Housing older people in rural Northumberland

27th May 2019

Housing older people in rural Northumberland

That was the common message amongst expert speakers at a conference on housing older people in rural Northumberland held on Thursday 16 May at Breamish Hall, Powburn.

Organised by CAN, the rural community council for Northumberland, the conference focused on issues and solutions, having identified this as a major issue at a previous event.

Chaired by CAN’s president, Lord Curry of Kirkharle, the conference heard evidence on how the population is ageing whilst transport and other services are generally declining. Local Housing Need surveys also told of many older people struggling to find the accommodation they need of the right type and in the right location.

Andy Dean, CEO of CAN, presented the evidence and future trends of an older population in Northumberland and asked people to take a positive look at the issue:

“The population is ageing, there’s no doubting that. We need to embrace this change, addressing the challenges it presents but also responding to the opportunities. Alongside the skills and experience this will bring, with more people needing specialist services this could help create the critical mass necessary to make them more viable.”

Speakers from the National Housing Federation, Newcastle University and Northumberland County Council set the scene whilst local speakers Mark Massey from IDP Partnership, Paul Harrison from Bell View and Ged Walsh from Karbon Homes outlined their thoughts on potential solutions and existing good practice.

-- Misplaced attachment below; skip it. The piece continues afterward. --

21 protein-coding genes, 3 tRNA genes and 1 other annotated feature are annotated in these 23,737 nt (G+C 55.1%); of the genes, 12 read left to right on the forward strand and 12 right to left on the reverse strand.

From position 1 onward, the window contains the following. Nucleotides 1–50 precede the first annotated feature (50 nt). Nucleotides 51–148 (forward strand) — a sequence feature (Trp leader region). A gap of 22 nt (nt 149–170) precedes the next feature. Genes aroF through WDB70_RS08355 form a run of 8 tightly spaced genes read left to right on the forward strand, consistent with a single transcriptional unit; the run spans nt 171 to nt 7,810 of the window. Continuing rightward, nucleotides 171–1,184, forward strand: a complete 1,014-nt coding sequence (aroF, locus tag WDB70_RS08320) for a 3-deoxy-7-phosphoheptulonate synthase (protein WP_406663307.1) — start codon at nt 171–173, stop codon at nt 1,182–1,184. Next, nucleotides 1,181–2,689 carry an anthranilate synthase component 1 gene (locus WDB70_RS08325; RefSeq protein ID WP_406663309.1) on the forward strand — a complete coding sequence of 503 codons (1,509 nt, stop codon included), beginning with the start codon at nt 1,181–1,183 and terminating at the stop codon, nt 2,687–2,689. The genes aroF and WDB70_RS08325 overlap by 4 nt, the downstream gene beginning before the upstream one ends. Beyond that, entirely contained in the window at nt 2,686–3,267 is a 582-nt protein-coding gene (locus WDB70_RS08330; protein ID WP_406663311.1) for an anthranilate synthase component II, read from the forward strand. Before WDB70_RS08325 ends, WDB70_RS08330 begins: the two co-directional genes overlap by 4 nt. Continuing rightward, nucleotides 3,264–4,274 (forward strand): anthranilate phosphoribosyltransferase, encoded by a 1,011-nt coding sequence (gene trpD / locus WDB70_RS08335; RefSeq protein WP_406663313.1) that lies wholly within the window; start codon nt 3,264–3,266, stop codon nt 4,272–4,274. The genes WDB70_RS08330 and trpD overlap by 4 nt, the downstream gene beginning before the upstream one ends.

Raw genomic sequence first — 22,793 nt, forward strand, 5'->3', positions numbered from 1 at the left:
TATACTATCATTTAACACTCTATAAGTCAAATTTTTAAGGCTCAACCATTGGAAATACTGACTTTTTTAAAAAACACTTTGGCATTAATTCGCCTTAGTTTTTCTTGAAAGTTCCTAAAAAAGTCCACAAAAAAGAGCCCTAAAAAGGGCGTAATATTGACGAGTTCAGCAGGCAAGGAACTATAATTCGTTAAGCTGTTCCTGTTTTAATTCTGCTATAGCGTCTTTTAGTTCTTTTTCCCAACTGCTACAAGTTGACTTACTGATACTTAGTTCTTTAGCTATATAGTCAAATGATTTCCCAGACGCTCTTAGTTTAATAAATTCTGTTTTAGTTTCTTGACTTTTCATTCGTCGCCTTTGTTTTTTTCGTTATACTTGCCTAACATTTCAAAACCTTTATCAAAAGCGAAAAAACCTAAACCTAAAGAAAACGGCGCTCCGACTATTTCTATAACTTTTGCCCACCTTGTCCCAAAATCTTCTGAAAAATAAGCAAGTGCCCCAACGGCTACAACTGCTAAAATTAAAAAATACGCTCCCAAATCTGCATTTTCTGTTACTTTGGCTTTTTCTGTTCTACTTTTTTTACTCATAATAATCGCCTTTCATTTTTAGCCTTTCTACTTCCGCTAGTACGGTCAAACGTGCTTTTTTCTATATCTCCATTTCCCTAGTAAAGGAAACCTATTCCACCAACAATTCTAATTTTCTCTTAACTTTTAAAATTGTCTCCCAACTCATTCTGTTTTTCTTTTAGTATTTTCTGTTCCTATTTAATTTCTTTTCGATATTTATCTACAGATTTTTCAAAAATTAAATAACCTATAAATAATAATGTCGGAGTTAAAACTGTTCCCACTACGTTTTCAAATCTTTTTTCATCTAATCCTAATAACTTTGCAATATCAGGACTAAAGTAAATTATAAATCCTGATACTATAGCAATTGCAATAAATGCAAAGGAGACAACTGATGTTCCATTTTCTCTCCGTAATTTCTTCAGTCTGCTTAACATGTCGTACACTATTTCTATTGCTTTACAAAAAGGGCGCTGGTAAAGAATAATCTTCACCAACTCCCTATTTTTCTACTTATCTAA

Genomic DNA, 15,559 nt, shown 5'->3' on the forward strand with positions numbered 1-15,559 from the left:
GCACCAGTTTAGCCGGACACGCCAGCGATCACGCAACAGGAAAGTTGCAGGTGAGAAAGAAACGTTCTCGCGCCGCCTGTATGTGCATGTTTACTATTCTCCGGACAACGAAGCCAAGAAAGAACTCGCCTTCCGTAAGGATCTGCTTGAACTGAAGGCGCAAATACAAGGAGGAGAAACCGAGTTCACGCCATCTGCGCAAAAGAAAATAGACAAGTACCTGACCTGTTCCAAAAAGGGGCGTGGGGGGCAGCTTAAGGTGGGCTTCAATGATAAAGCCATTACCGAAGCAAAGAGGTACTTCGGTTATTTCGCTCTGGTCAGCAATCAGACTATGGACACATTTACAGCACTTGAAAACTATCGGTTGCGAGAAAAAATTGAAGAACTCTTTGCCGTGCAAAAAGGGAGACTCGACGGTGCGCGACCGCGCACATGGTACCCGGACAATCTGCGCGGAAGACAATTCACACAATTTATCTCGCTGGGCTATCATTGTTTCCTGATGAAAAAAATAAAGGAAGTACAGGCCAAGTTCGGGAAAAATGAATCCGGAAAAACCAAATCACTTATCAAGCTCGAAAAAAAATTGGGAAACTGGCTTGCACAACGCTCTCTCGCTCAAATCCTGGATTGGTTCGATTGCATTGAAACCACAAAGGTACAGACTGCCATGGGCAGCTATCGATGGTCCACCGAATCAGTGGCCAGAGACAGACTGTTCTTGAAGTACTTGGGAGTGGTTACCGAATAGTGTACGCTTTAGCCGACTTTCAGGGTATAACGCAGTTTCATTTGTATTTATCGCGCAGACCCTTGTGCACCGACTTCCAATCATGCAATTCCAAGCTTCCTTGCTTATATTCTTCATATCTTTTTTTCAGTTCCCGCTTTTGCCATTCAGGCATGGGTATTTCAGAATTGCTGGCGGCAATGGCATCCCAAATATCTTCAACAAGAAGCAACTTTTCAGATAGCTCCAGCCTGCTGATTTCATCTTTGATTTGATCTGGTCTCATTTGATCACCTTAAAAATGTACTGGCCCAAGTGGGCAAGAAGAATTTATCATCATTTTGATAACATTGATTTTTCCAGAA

Thomas Scharf from Newcastle University Institute for Ageing gave a research perspective on rural ageing:

“We need to be incredibly cautious about the “burden of ageing” language. There is no ideal age structure of our society. Fundamentally our ageing population is a good and positive development in society. We’ve known about it for a long time, we just haven’t responded to it as quickly as we should have. But the later we delay our response the more problematic it becomes. We can innovate in rural areas, and carry the innovations into our younger urban areas. This is how future society is going to look. Let’s get on with making the changes we need to make.”

Case studies were shown of successful housing solutions and how they could be applied to Northumberland. Bell View in Belford was highlighted as an effective charity-led service developed to help keep people in their own homes and their communities as long as they wished. The afternoon ended with a panel discussion with points made on linking up social care and housing funding to bring a comprehensive response.